A prospective client of mine recently told me that his biggest struggle as a founder was dealing with procrastination. Procrastination happens when you have a task but it’s scary, overwhelming or not fun — so you feel discouraged from completing that task.
I’ve worked with many founders and have founded a couple of startups myself. Throughout my time I’ve seen many different forms of procrastination. Building a team before you have a viable product is, in my opinion, one form of procrastination, as is building a fully-fleshed out product, and learning to code.
You have only one goal
The thing is, the only goal you as a founder have when you embark on a journey with your startup is to test whether your idea is viable. That’s it. Most of the time, you don’t need to code for that. You don’t need to build a product for that. And you don’t need to build a team for that.
Instead, you need to create an MPV: a scrappy, minimal version of your product that is easy to put together. But we don’t want that, do we? Surely our products should have outstanding designs, so we lasso a designer onto our team, preferably a co-founder. And the product should definitely be AI-powered and scalable, so we need a CTO, too. Oh, and we’re going to have a marketing campaign like Slack, so…let’s get a co-founder who is a CMO.
Lucky you if you have all these amazing people just waiting around to help you out. But if you don’t, that actually might be a good thing. It’s easier to move alone. When you don’t have a team, you can create a landing page in one day using a template. When you don’t have a CTO, you can create a mashup from several services like Zapier and Integromat and have an automated workflow. And you can create your own simple marketing campaign to test all of that.
When I just started out as an entrepreneur, I was a graphics designer. I had a limited development background, one that wasn’t extensive enough to create an app that I wanted to create. So I hired a developer. I also didn’t have the skills to market the app, or the connections needed to start the business, so I partnered with a few people I know. Soon enough, I had built a core team, but all I was in charge of was the design. It wasn’t really my business because I didn’t have the core competencies; I wasn’t the person who was crucial for the business to run. I was just a designer. It was a strange feeling when I realized that I wouldn’t be able to run the business without my partners.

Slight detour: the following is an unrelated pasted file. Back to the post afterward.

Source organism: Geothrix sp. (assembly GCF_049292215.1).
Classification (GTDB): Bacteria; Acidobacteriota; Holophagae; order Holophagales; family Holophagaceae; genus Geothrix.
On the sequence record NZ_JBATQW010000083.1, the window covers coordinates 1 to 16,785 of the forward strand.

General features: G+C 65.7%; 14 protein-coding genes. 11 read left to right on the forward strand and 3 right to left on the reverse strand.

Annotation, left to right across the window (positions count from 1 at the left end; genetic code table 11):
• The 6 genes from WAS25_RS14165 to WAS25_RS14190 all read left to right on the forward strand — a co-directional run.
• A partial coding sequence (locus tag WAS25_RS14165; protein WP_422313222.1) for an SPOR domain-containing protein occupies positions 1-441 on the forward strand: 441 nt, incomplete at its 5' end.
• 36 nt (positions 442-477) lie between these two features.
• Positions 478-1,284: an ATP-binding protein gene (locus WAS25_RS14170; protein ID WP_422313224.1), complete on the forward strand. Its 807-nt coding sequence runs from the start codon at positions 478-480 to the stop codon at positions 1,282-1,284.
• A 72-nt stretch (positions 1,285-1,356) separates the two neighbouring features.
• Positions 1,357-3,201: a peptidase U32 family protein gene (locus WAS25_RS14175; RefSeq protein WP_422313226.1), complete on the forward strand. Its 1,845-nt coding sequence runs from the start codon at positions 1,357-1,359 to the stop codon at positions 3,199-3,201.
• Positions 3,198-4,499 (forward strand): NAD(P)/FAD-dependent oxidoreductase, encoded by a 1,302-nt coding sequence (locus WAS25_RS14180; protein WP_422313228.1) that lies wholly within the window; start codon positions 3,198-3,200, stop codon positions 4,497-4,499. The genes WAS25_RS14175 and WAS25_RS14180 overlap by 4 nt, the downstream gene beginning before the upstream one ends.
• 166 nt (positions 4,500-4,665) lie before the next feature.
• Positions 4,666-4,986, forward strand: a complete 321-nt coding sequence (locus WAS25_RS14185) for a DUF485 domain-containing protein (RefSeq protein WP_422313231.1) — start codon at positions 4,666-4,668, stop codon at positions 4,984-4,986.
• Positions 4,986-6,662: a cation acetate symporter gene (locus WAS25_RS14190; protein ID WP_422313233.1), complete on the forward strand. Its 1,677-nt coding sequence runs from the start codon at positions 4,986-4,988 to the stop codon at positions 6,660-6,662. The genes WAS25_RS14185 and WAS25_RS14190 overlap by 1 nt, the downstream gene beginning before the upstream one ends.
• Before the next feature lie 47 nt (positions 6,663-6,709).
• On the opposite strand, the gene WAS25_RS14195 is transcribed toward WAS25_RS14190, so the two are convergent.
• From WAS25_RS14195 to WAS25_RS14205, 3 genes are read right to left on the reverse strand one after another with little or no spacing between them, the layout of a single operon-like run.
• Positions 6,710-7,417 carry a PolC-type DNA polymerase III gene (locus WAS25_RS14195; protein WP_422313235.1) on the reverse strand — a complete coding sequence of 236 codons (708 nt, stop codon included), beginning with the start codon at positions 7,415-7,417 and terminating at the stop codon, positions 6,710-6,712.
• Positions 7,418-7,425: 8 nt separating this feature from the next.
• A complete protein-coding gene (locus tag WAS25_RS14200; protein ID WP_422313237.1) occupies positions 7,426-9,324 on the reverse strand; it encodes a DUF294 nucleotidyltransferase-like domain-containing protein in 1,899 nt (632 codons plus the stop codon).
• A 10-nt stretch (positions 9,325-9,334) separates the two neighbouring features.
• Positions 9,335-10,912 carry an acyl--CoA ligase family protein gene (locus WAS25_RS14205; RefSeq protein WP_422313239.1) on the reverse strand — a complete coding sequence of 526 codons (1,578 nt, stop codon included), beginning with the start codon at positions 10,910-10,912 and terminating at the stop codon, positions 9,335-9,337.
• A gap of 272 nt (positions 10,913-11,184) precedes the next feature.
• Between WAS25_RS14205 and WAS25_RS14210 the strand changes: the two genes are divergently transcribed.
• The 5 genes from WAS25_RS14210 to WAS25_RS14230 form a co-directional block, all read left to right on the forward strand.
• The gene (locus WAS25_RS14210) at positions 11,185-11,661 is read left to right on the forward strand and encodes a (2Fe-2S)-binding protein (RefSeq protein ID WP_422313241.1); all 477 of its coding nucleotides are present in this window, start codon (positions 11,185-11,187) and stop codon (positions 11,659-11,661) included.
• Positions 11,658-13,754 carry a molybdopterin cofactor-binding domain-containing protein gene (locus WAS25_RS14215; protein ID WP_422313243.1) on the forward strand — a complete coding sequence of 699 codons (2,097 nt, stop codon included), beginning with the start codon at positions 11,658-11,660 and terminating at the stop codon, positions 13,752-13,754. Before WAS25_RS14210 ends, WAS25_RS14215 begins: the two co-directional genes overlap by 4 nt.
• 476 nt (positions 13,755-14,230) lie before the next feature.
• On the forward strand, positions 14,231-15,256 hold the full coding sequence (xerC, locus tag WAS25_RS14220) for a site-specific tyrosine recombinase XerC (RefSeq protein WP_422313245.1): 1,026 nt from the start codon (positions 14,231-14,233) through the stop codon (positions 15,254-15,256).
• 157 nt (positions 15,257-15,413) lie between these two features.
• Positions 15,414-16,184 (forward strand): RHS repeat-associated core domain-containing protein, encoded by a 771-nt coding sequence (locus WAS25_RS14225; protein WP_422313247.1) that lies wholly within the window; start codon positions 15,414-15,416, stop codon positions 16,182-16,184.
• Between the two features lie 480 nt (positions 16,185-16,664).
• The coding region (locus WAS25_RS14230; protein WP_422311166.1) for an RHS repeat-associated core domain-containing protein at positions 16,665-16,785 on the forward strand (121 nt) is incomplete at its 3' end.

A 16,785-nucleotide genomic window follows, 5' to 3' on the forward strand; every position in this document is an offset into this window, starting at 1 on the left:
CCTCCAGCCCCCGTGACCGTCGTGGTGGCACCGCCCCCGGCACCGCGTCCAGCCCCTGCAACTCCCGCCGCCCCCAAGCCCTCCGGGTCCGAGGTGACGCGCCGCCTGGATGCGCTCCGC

Questions to ask yourself
What is the core competence for your startup? Do you have it, or do you just have an idea for a startup? For example, if you’re a doctor and you have an idea for an app for doctors, you still have the core competence, even if you can’t code. You can work with any developer or marketer, but you will be the one with the domain knowledge and understanding of people’s problems.
But if you’re a developer who went to the dentist and came up with an idea for an app, you won’t be able to build and sell an app on your own. Well, you will, but you’ll have to learn everything about the app and the market that you want to work with — you’ll have to obtain the domain knowledge. In that case, it makes sense to partner with someone.
Unless you’re in the previous situation, you should build an MVP first because it’s easier to build a team when you have an MVP. Having an MVP means that your idea is already validated. You have a product and you have some revenue and early customers. Otherwise, it’s not an MVP. (If you are in the previous situation, that’s okay — you don’t have to build a whole team, but you may want to consider partnering with someone who has the core competence.)
Pros of building an MVP first
Here are some more advantages of building an MVP before your core team:
- With an MVP, it’s easier to get people on board. Who would you want to work with: a founder with an idea, or a founder who’s already created a product and has some paying customers? It’s a no-brainer.
- You can and should build an MVP quickly to test the idea and pivot if it doesn’t work. Building a team takes time. Once you build a team, you’ll be working on a product that could potentially be useless — if the market doesn’t need the product you have in mind.
- An MVP allows you to acquire funding, and with funds, it’s easier to build a team. Investors are looking for founders who can show persistence and achieve results, just as your team is. When you get funding, you can access the talent that wasn’t available to you when you were just starting out. (Co-founders need to pay the bills, too.)
Are you currently experiencing this dilemma? Have you already started building an MVP or building a team?
Originally published on Medium